In response to reducing cigarette nicotine content, people who smoke could attempt to compensate by using more cigarettes or by puffing on individual cigarettes with greater intensity. Such behaviors may be especially likely under conditions where normal nicotine content (NNC) cigarettes are not readily accessible. The current within-subject, residential study investigated whether puffing intensity increased with very low nicotine content (VLNC) cigarette use, relative to NNC cigarette use, when no other nicotine products were available.
Sixteen adults who smoke daily completed two 4-night hotel stays in Charleston, South Carolina (U.S.) in 2018 during which only NNC or only VLNC cigarettes were accessible. We collected the filters from all smoked cigarettes and measured the deposited solanesol to estimate mouth-level nicotine delivery per cigarette. These estimates were averaged within and across participants, per each 24-hour period. We then compared the ratio of participant-smoked VLNC and NNC cigarette mouth-level nicotine to the ratio yielded by cigarette smoking machines (when puffing intensity is constant).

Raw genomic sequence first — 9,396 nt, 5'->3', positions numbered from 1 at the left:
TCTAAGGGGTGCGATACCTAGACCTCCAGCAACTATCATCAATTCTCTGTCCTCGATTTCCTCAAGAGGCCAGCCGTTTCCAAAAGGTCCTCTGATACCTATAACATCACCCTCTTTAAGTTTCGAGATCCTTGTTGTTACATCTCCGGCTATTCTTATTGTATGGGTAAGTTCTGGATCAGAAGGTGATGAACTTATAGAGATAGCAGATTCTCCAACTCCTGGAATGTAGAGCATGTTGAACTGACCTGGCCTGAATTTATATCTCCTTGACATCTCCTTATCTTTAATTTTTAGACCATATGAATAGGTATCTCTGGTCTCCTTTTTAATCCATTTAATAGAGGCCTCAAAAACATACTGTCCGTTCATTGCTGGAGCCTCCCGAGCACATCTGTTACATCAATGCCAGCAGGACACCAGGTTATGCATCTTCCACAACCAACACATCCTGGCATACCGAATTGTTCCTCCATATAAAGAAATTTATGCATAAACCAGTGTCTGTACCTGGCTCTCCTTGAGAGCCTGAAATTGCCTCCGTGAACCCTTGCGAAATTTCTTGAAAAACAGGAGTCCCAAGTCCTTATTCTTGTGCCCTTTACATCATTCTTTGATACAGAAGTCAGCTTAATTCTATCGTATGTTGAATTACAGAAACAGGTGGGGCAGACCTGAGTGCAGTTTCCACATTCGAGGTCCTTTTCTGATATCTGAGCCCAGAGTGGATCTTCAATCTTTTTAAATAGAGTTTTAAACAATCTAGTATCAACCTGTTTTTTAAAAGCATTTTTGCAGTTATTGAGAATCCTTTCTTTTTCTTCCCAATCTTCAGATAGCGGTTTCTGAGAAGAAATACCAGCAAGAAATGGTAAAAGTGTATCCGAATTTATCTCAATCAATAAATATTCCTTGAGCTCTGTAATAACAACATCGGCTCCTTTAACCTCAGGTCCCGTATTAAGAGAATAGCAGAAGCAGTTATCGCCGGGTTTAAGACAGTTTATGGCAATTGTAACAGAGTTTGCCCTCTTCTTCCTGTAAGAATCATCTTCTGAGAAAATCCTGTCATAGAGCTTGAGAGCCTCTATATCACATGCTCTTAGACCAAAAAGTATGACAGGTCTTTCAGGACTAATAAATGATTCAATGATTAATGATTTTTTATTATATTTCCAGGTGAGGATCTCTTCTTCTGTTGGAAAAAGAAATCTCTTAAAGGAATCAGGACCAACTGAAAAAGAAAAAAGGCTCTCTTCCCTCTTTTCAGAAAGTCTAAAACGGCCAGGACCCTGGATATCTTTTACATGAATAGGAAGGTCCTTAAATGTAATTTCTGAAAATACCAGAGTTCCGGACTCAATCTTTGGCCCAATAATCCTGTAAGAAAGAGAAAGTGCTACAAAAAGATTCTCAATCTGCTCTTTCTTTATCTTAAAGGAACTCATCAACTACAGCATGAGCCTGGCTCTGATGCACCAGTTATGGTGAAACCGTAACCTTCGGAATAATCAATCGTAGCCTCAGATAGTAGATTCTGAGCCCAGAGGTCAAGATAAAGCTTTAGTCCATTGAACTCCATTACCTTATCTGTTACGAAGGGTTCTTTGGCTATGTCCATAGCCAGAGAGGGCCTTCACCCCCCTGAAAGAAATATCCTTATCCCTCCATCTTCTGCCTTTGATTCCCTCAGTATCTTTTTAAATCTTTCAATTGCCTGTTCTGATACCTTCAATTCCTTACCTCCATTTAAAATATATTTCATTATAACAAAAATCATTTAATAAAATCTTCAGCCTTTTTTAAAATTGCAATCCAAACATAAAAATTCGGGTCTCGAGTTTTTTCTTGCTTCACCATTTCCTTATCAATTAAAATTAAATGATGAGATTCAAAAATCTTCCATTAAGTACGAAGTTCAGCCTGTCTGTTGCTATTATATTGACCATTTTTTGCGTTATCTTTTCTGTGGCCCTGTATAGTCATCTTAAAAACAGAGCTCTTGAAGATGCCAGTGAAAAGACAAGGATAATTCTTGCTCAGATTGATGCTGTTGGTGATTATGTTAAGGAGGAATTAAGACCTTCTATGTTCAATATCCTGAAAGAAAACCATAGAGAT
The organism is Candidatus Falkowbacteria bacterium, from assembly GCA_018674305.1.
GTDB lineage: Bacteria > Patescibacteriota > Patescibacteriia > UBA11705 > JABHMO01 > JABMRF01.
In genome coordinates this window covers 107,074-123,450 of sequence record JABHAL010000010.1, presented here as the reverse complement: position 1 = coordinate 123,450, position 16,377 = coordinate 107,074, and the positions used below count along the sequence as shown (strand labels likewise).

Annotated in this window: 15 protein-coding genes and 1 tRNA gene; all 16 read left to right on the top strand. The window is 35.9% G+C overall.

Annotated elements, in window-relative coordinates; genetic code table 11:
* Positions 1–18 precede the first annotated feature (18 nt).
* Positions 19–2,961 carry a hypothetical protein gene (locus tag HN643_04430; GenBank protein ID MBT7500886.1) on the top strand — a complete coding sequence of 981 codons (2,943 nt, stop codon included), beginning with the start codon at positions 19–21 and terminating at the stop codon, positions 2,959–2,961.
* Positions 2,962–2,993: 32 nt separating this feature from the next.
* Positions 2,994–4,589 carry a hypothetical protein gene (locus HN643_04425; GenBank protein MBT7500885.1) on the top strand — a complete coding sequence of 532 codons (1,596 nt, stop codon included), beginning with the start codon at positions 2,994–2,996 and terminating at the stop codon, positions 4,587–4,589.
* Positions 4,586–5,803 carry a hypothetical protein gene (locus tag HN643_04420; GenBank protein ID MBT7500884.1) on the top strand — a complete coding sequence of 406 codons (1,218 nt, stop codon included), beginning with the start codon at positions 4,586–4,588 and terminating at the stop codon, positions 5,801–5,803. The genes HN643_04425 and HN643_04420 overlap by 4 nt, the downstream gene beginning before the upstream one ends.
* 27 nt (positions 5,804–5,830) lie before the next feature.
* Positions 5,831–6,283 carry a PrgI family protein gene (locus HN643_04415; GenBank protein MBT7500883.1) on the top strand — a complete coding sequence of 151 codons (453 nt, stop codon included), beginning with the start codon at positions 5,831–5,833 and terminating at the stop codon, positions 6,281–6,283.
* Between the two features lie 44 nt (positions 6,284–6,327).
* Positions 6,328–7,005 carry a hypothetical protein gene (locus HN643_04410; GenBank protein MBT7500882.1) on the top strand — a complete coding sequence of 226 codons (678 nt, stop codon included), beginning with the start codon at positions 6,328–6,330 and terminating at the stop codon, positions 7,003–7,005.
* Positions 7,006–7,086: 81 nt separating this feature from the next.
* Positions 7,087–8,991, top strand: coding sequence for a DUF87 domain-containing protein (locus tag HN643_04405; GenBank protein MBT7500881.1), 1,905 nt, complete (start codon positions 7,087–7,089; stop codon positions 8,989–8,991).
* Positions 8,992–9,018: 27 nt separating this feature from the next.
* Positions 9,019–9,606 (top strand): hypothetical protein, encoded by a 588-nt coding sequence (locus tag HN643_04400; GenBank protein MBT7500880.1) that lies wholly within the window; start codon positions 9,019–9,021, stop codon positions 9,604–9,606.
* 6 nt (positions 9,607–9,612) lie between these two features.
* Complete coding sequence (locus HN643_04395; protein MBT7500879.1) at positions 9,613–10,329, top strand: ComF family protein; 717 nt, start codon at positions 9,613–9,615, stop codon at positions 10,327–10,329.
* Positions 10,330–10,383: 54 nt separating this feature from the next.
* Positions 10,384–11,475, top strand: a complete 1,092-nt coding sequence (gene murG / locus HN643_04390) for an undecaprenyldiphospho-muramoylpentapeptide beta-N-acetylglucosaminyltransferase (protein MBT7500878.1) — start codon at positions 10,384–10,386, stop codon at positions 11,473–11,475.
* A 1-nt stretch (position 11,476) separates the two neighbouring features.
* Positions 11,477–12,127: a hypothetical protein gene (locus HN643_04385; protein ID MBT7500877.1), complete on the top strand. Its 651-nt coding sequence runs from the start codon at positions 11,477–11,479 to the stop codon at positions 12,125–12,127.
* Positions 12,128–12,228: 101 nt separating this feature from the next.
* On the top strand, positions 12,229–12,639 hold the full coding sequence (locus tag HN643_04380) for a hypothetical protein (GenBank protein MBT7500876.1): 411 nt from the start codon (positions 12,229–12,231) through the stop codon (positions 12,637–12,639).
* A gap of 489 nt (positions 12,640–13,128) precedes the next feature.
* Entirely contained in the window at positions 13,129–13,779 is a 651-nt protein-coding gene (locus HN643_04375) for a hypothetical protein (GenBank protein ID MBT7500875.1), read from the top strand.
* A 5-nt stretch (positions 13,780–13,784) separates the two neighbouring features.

Average mouth-level nicotine estimates from cigarettes smoked during the hotel stays indicate participants puffed VLNC cigarettes with greater intensity than NNC cigarettes in each respective 24-hour period. However, this effect diminished over time (p<0.001). Specifically, VLNC puffing intensity was 40.0% (95% CI: 29.9, 53.0) greater than NNC puffing intensity in the first period, and 16.1% (95% CI: 6.9, 26.0) greater in the fourth period.
Average puffing intensity per cigarette was elevated with exclusive VLNC cigarette use, but the extent of this effect declined across four days.
In an environment where no other sources of nicotine are available, people who smoke daily may initially attempt to compensate for cigarette nicotine reduction by puffing on individual cigarettes with greater intensity. Ultimately, the compensatory behavior changes required to achieve usual nicotine intake from VLNC cigarettes are drastic and unrealistic. Accordingly, people are unlikely to sustain attempts to compensate for very low cigarette nicotine content.